Long time Harris Publications writer Charles Q. Cutshaw died Sunday, June 12, 2011. He was a U.S. Army officer who served in Vietnam and received the Bronze Star. He continued as a public servant, working as a Department of Defense civilian for the U. S. Marine Corps at Quantico. Aside from his voluminous works for Harris Outdoors and Tactical publications, he was an editor for firearms reference books and wrote for other outlets. After retiring from federal service, he returned to Alabama, where he was a reserve officer for the Killen, AL Police Department. He is survived by his loving family and his numerous colleagues in the outdoors industry.
Most Harris Publications readers will be familiar with Charlie Cutshaw, arguably the most prolific of regular contributing writers over the past several years. His work graced the covers of many periodicals, but most often Guns & Weapons for Law Enforcement.
There was good reason for this. Not only was Charlie an accomplished writer, but he brought real-world knowledge and experience to the pages of these magazines, having served in Vietnam as an officer in the U.S. Army infantry and as a reserve police officer for the Killen, Alabama, Police Department. Charlie was able to write expertly on his subject, having been tasked with evaluating weapons and weapons systems for the military for a number of years, coupled with his personal experience as a veteran of war. It was this acumen that set him apart from some writers who were merely journalists in the firearms industry, or as Charlie was fond of saying, those who “don’t know which end of the tube the bullet comes out of.”
After retiring from military service in 1996, Charlie had the time and interest to put forth into a second career as a full-time writer; however, in retirement, his affairs were well in order—he wrote for the pleasure it brought him—not out of necessity. It was this position that allowed him to take a no-nonsense approach to his subject, which garnered him a high degree of following and credibility among his readership.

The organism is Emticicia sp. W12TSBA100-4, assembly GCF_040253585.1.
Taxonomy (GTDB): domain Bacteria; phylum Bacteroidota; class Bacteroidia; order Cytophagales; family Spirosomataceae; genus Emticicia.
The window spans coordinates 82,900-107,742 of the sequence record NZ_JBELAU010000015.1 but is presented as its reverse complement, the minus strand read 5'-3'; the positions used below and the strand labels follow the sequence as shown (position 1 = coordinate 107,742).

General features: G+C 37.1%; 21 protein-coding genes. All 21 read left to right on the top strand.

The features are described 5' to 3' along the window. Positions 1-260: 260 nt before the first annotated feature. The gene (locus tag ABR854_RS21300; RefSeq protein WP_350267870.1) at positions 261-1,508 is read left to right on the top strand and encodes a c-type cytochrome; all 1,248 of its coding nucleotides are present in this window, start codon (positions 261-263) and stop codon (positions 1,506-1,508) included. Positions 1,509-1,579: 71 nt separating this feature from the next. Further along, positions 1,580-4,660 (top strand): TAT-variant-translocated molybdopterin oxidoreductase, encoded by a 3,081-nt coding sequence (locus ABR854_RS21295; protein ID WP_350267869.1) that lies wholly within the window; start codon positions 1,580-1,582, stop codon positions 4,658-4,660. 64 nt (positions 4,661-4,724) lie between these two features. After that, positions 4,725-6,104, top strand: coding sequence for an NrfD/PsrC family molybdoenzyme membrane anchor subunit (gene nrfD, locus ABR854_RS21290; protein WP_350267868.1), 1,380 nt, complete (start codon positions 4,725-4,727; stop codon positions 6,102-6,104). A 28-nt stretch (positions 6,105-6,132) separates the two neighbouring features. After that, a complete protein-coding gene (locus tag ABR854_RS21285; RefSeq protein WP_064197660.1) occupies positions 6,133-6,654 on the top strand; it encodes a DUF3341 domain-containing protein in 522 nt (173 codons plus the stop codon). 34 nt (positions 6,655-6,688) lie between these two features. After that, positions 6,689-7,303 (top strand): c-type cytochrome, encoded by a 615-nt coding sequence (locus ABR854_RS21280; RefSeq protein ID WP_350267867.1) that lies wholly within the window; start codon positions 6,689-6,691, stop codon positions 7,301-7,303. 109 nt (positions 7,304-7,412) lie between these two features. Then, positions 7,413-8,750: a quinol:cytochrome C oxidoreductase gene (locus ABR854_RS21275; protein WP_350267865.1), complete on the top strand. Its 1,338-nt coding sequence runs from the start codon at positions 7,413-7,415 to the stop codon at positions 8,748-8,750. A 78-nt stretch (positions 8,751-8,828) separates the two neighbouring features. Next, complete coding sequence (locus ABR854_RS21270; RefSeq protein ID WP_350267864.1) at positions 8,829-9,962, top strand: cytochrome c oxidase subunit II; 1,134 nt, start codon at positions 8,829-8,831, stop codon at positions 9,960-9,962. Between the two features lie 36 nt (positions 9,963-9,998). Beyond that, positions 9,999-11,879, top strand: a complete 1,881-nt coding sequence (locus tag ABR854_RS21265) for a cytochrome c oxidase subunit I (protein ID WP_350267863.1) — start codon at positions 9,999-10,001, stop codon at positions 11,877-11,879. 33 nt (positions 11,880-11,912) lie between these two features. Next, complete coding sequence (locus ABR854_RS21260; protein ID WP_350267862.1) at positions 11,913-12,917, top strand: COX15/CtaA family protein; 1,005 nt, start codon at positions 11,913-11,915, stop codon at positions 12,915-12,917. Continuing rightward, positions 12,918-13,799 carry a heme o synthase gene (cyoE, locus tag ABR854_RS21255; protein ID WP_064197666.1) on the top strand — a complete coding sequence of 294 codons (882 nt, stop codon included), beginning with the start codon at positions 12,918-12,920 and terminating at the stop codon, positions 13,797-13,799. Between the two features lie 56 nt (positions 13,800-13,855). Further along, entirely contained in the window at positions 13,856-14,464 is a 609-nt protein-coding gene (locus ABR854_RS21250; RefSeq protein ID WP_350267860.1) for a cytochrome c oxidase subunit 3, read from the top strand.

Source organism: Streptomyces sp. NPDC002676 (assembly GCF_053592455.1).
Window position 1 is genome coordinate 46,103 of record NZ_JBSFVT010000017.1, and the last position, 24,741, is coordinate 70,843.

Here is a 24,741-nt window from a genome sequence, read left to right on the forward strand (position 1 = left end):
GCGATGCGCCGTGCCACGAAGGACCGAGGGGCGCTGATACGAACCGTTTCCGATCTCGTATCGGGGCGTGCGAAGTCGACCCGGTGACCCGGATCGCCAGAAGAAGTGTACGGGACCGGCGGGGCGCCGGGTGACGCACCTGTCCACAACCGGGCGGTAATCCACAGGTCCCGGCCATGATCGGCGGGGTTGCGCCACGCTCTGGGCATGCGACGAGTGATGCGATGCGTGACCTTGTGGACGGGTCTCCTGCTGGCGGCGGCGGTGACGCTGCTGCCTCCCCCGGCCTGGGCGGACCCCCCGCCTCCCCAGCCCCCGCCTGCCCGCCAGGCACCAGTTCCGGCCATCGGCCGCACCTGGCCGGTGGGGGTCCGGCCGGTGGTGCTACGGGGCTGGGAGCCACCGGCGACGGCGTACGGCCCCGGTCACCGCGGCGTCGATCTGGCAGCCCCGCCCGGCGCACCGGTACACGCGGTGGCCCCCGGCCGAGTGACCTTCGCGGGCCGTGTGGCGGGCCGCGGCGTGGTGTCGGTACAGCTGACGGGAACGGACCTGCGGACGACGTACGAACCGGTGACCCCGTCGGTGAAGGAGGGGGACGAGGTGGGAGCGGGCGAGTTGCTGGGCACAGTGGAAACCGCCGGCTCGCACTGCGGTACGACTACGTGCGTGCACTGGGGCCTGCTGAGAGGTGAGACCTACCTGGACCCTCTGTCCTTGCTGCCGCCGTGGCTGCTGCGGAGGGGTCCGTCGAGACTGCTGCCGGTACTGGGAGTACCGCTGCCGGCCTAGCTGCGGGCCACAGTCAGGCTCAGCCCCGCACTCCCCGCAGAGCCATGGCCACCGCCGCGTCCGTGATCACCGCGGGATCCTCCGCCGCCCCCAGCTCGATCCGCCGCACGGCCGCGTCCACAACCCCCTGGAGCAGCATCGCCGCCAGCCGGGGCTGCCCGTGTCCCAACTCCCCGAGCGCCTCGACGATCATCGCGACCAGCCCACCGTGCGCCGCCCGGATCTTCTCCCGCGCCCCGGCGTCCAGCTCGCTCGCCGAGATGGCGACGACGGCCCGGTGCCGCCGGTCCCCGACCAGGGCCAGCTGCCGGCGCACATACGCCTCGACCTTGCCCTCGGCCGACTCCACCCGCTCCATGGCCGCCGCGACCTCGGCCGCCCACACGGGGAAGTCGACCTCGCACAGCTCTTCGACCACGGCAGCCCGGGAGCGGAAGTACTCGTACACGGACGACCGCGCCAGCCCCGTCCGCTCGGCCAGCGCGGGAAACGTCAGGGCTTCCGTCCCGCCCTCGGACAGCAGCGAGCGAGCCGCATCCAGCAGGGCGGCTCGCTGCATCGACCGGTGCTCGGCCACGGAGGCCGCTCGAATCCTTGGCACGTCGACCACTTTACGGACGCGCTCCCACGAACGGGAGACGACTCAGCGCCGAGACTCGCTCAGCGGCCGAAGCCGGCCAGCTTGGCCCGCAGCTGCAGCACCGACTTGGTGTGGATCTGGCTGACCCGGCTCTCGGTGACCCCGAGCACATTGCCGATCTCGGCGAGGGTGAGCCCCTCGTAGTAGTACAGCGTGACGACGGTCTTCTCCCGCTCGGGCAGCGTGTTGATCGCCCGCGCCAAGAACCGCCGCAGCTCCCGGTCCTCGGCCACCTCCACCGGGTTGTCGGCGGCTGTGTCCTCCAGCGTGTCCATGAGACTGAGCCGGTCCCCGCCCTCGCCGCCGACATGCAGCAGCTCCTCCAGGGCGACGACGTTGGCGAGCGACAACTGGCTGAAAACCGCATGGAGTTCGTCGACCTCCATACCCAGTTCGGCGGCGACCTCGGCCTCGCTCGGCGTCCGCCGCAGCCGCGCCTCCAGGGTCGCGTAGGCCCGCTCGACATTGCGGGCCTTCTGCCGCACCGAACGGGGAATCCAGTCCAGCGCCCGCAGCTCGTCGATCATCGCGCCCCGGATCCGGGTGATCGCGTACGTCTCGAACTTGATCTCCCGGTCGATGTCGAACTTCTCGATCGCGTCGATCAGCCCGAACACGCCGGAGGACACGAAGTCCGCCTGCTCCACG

Charlie took a serious fall by accident at his home in Florence, Alabama, on Friday, June 10, 2011. He suffered brain trauma and never regained consciousness. Air-lifted to the University of Huntsville Trauma Center, doctors determined that he was completely void of cognitive functioning, and did not expect him to survive the night. He clung to life only by aid of life support through Sunday, June 12, when his family made the difficult decision to remove him from life support. He died at 1615 hours. Arrangements had been made to donate his organs, as Charlie had desired. He was 69 years old.
While many knew Charlie as an authority on police and military weapons, he also wrote about combat handguns and replica guns of the American frontier. And, although some knew of his background as a soldier and a peace officer, there was another side to Charlie. He was a “sheepdog,” resolutely protecting the flock when need be, that’s for sure, but the man had a big heart, too. His family and friends knew his warmth and kindness, and that he would help anyone who came to him with humility. He was a staunch patriot, and a man of Christian faith. His wife, Diane, his children, and his grandchildren and friends have no doubt that he is now in a better place. He will be missed, and never forgotten.
In lieu of flowers, the Cutshaw family prefers donations to either ASPCA (Linda Tiramani, ASPCA Special Giving, 520 8th Ave 7th Floor, New York, NY 10018) or to the Wounded Warrior Project (4899 Belfort Rd. Ste 300, Jacksonville, FL 32256).
You can find an archive of Charlie Cutshaw’s work by clicking here.